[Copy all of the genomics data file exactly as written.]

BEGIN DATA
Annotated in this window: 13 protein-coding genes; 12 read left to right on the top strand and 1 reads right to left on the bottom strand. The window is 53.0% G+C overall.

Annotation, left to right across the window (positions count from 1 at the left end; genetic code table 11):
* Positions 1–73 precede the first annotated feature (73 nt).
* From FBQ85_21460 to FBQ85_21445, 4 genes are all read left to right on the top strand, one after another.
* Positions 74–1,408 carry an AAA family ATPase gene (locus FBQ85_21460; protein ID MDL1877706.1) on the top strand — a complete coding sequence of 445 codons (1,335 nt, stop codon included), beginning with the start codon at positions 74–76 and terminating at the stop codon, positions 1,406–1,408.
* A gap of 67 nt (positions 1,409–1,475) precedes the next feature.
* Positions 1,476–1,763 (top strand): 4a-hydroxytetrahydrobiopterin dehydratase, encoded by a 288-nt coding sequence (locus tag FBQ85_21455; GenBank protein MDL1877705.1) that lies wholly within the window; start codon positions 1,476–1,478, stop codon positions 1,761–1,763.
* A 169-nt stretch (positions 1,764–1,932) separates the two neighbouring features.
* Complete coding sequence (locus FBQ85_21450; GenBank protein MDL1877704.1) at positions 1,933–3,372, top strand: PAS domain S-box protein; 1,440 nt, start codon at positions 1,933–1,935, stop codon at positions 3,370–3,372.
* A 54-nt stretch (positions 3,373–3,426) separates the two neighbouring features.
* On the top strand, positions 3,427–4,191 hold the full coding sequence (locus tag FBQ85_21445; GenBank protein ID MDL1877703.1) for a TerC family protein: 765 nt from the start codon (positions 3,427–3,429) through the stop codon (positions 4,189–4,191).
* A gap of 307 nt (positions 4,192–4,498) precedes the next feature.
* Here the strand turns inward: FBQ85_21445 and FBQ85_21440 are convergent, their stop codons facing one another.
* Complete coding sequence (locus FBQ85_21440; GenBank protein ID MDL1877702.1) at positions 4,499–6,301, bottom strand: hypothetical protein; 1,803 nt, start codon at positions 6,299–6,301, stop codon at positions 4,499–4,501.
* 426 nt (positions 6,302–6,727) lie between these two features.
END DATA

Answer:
Annotated in this window: 13 protein-coding genes; 12 read left to right on the top strand and 1 reads right to left on the bottom strand. The window is 53.0% G+C overall.

Annotation, left to right across the window (positions count from 1 at the left end; genetic code table 11):
* Positions 1–73 precede the first annotated feature (73 nt).
* From FBQ85_21460 to FBQ85_21445, 4 genes are all read left to right on the top strand, one after another.
* Positions 74–1,408 carry an AAA family ATPase gene (locus FBQ85_21460; protein ID MDL1877706.1) on the top strand — a complete coding sequence of 445 codons (1,335 nt, stop codon included), beginning with the start codon at positions 74–76 and terminating at the stop codon, positions 1,406–1,408.
* A gap of 67 nt (positions 1,409–1,475) precedes the next feature.
* Positions 1,476–1,763 (top strand): 4a-hydroxytetrahydrobiopterin dehydratase, encoded by a 288-nt coding sequence (locus tag FBQ85_21455; GenBank protein MDL1877705.1) that lies wholly within the window; start codon positions 1,476–1,478, stop codon positions 1,761–1,763.
* A 169-nt stretch (positions 1,764–1,932) separates the two neighbouring features.
* Complete coding sequence (locus FBQ85_21450; GenBank protein MDL1877704.1) at positions 1,933–3,372, top strand: PAS domain S-box protein; 1,440 nt, start codon at positions 1,933–1,935, stop codon at positions 3,370–3,372.
* A 54-nt stretch (positions 3,373–3,426) separates the two neighbouring features.
* On the top strand, positions 3,427–4,191 hold the full coding sequence (locus tag FBQ85_21445; GenBank protein ID MDL1877703.1) for a TerC family protein: 765 nt from the start codon (positions 3,427–3,429) through the stop codon (positions 4,189–4,191).
* A gap of 307 nt (positions 4,192–4,498) precedes the next feature.
* Here the strand turns inward: FBQ85_21445 and FBQ85_21440 are convergent, their stop codons facing one another.
* Complete coding sequence (locus FBQ85_21440; GenBank protein ID MDL1877702.1) at positions 4,499–6,301, bottom strand: hypothetical protein; 1,803 nt, start codon at positions 6,299–6,301, stop codon at positions 4,499–4,501.
* 426 nt (positions 6,302–6,727) lie between these two features.